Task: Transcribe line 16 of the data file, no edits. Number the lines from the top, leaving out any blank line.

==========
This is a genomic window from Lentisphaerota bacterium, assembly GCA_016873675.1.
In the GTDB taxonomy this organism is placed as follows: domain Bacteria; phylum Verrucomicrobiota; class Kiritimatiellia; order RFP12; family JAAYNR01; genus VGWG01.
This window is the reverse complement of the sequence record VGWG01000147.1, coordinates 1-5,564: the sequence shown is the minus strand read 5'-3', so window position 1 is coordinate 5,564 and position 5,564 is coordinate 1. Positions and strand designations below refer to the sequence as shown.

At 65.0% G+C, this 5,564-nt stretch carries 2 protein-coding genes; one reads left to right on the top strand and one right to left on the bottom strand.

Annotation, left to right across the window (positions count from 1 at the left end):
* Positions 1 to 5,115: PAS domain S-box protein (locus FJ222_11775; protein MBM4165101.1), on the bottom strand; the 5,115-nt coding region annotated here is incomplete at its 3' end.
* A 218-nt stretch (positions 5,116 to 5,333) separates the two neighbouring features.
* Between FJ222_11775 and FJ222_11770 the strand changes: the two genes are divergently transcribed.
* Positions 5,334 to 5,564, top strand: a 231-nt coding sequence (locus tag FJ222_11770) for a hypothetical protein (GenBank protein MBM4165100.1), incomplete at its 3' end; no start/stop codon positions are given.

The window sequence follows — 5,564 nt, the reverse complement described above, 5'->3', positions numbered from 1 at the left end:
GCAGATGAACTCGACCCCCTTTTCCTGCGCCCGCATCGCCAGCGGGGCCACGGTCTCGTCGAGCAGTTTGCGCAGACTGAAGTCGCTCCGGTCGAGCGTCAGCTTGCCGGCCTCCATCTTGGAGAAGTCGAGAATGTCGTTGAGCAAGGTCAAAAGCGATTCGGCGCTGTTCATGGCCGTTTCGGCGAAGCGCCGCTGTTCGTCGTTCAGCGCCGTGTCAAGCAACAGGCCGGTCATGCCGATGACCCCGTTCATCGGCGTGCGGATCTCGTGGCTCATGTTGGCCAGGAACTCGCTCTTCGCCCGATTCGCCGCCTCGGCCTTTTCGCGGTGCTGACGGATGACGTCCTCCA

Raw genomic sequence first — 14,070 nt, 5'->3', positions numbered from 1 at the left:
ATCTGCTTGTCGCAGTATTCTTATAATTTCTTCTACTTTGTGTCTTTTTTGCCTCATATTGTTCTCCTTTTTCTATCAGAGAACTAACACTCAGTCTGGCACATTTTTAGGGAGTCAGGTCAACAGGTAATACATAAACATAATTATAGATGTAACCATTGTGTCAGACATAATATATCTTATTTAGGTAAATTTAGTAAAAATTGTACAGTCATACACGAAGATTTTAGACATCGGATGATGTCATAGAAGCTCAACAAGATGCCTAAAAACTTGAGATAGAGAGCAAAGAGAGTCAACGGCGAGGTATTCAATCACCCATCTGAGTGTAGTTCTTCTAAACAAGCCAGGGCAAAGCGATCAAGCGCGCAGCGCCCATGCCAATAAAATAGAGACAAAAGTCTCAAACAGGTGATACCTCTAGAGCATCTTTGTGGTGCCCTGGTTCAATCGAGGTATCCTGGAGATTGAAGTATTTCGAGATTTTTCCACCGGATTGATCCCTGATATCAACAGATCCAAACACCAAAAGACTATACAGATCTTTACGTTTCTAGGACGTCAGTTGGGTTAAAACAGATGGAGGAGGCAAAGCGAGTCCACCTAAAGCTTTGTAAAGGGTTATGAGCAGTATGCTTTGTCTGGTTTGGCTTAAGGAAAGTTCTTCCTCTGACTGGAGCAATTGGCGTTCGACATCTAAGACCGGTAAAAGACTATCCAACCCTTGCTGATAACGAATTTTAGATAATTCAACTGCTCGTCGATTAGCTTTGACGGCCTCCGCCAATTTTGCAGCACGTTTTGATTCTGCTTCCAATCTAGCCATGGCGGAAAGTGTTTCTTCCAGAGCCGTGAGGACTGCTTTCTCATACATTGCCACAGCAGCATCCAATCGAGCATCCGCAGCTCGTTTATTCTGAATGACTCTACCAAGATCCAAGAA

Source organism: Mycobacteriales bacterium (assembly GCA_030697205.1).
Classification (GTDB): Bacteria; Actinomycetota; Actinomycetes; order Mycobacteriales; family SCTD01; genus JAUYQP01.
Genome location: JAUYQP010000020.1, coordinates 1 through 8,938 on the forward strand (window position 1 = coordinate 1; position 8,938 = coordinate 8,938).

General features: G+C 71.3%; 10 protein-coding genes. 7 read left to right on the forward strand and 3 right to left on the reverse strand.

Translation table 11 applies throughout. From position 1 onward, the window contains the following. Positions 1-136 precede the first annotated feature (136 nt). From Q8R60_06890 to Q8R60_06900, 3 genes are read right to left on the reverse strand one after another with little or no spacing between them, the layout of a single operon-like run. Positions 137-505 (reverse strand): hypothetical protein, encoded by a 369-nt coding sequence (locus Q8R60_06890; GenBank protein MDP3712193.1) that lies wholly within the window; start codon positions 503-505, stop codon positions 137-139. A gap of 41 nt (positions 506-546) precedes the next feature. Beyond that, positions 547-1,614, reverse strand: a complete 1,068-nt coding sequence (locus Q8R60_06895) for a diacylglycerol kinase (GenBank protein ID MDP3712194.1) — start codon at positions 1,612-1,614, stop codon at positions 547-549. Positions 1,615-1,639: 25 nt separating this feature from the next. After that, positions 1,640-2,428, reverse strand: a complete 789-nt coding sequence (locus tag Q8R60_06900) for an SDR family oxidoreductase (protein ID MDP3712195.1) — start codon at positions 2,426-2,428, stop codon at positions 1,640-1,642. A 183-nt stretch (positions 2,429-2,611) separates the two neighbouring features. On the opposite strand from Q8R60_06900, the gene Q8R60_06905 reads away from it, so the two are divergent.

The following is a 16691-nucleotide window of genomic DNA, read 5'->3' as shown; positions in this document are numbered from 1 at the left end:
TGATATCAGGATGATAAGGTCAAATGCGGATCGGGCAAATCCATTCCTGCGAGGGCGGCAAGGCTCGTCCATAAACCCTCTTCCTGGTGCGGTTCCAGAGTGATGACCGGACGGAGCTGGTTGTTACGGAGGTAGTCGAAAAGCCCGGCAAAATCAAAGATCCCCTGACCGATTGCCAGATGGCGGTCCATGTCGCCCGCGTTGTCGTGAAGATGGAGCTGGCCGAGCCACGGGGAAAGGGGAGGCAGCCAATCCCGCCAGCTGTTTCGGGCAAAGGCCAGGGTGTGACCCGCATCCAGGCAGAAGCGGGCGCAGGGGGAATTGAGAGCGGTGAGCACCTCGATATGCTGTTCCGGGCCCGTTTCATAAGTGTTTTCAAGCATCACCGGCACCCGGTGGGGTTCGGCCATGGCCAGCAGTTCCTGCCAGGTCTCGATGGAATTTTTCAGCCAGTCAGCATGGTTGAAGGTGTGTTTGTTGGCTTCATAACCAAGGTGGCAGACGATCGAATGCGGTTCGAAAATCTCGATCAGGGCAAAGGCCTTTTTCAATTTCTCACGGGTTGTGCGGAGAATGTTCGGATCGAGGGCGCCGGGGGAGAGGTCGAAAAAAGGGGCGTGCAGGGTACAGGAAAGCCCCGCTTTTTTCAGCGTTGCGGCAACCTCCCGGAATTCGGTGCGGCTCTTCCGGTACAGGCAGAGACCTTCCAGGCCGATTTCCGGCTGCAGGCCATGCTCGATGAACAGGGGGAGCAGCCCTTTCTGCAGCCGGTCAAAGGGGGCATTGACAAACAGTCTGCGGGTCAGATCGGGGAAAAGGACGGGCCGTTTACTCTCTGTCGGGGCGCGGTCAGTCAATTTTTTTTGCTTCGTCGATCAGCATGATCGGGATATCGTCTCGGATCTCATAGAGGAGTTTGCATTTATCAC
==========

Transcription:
Genome location: JAUYQP010000020.1, coordinates 1 through 8,938 on the forward strand (window position 1 = coordinate 1; position 8,938 = coordinate 8,938).